Liverpool have signed Sadio Mane this week, continuing the trend of shopping on the South Coast. The reported fee has ranged between 30 million pounds to 36 million pounds depending on whom you would want to believe. It is a valid question whether the question is of great significance in that if you have stumped up 30 million, 2 or 4 million more should not be the point of focus.
What should be the point of focus is the role of Mane at Liverpool, and in this piece we are going to look back to see whether his role at Salzburg is a pointer to his future at Liverpool. This piece will also look at the methods employed by Salzburg as suitability to a system is the most key tenet personally for me when we buy any player.
How did Salzburg setup under Roger Schmidt ?
As shown below, Salzburg under Schmidt usually employed a flexible 4-4-2, which you could say was actually a 4-2-2-2 as described in the below tactics board. Mane was usually employed on the left side of midfield while Kampl was employed in the same role on the right.
The Salzburg team under Schmidt were often described as ‘Pressing under Steroids’, with the level of intensity quite often unmatched across Europe. The closest comparison one could make was the Dortmund team under Klopp, which should be good music to us with respect to Sadio Mane.
When the opponent goal keeper has the ball, the role of Mane will be either be one of the two
- Pressing his nearest centre-back, while Soriano retreats to cut the pass into midfield
- Pressing his nearest full-back, while Ilsanker moves ahead to slot in behind Soriano.
When Mane pushes ahead to press the centre-back, the goalie is only left with the option of passing it to the right-back in wide areas, who will be covered by Ulmer . The pass to the right-back is often risky as there is no chance of playing 360 degrees with the touchline acting as a boundary and thus restricting the passing options for the full-back itself.
Such intense closing down forces the opponent to make high risk passes, increasing the chances of turning over the ball. Once the ball is turned over, Salzburg would be already in a transitional phase to over-load the opposition.
Salzburg Counter Pressing
The most common and well known counter-pressing technique used by Schmidt was the ‘alarm clock’. In training, once the team lost the ball, an alarm clock would be started which would run for 5 seconds, by which the team is expected to recover the ball. At the end of 5 seconds, the alarm would ring, and if the ball is not won, the team would have retreat into a compact defensive position.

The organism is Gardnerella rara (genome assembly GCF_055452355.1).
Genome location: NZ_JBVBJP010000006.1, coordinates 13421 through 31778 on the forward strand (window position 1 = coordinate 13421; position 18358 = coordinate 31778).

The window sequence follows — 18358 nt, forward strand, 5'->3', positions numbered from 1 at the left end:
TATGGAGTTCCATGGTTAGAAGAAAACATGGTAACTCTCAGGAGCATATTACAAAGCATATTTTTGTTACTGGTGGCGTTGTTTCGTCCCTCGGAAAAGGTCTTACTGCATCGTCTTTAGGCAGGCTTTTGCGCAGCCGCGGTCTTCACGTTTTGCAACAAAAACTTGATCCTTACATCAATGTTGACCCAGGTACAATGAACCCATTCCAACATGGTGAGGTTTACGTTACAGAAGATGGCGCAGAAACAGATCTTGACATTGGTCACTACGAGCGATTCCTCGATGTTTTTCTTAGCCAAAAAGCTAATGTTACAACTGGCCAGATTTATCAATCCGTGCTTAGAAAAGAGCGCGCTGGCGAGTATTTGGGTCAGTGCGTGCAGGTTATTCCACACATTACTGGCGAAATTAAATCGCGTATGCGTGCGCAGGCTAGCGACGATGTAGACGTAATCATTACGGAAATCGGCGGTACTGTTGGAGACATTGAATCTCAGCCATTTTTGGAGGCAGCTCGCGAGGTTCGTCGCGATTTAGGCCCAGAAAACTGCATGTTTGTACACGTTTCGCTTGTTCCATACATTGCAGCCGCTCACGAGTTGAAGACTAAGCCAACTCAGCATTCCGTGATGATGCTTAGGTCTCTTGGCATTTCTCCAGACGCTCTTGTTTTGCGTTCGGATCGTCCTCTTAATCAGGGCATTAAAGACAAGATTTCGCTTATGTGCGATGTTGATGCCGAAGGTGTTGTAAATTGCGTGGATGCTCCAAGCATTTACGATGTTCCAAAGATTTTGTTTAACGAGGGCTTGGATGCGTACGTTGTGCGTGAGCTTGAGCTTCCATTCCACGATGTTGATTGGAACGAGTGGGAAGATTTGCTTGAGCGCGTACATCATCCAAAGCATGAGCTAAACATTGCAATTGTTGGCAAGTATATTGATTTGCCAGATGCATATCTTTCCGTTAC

As shown above their counter-pressing scenario is explained in this diagram:
- The keeper hits a long ball, and the Salzurg midfielders often contest for the second ball and apply the first press.
- Once they win the ball, their first passing option is the wide players as shown by the white arrows.
- Simultaneously the strikers make their move to either drop deeper to act as a passing option while the wide forwards make the overlapping run. The other alternative is for the wide players to cut inside while the forwards go wider forcing the opposition centre-backs to follow them creating the space for Kampl or Mane to run in.
Salzburg Off-the-Ball and Compact Defence
If Salzburg do not win the ball in the first press, they drop deep with the wide players cutting in to narrow the field of play. If the ball is played on Salzburg’s right wing for example, Mane would cut in from his wide left position and act as an auxiliary left midfielder.
The centre- midfielder on the right side (Leitgeb in this example) would press the opponent along-with Kampl, and if they manage to win the ball, then Mane immediately moves forward as part of the attacking transition and becomes a passing option due to the constricted field of play as shown above.
Salzburg Attacking Movement
One of the most favoured attacking movement sequences used by Schmidt is shown below.
Since the flexible 4-2-2-2 system lacks a #10 player, the wide players often mask their movements to create a false #10. When a fast transition is out of question, Salzburg often resort to patient build up play from the back. In such cases, the wide players drop deep and narrow to be available as passing options to the midfield. Mane often used to receive the ball and use the initial acceleration to beat his closest opponent before carrying the ball into the #10 position. This inward movement is compensated by the striker’s outward movement who is often followed by the opposition centre-back. This creates 2 passing options for Mane
- Pass to Alan,who occupies the now vacated space by Soriano.
- Pass to Kampl, who runs into the space being vacated by Alan.
Irrespective of the option chosen, Mane continues his run inside to take up a shooting position in anticipation of the return pass from Kampl or Alan, as the opposition is often in a chaotic phase defensively due to the opposing movements.
We can see that Mane is hugely exposed to a high-intensity pressing system at Salzburg, which is perfect for Liverpool under Klopp now. He understands the needs of the system from an on-ball scenario, off-ball scenario, pressing & counter-pressing.
A player bought to suit the system to a ‘T’ is such a refreshing change.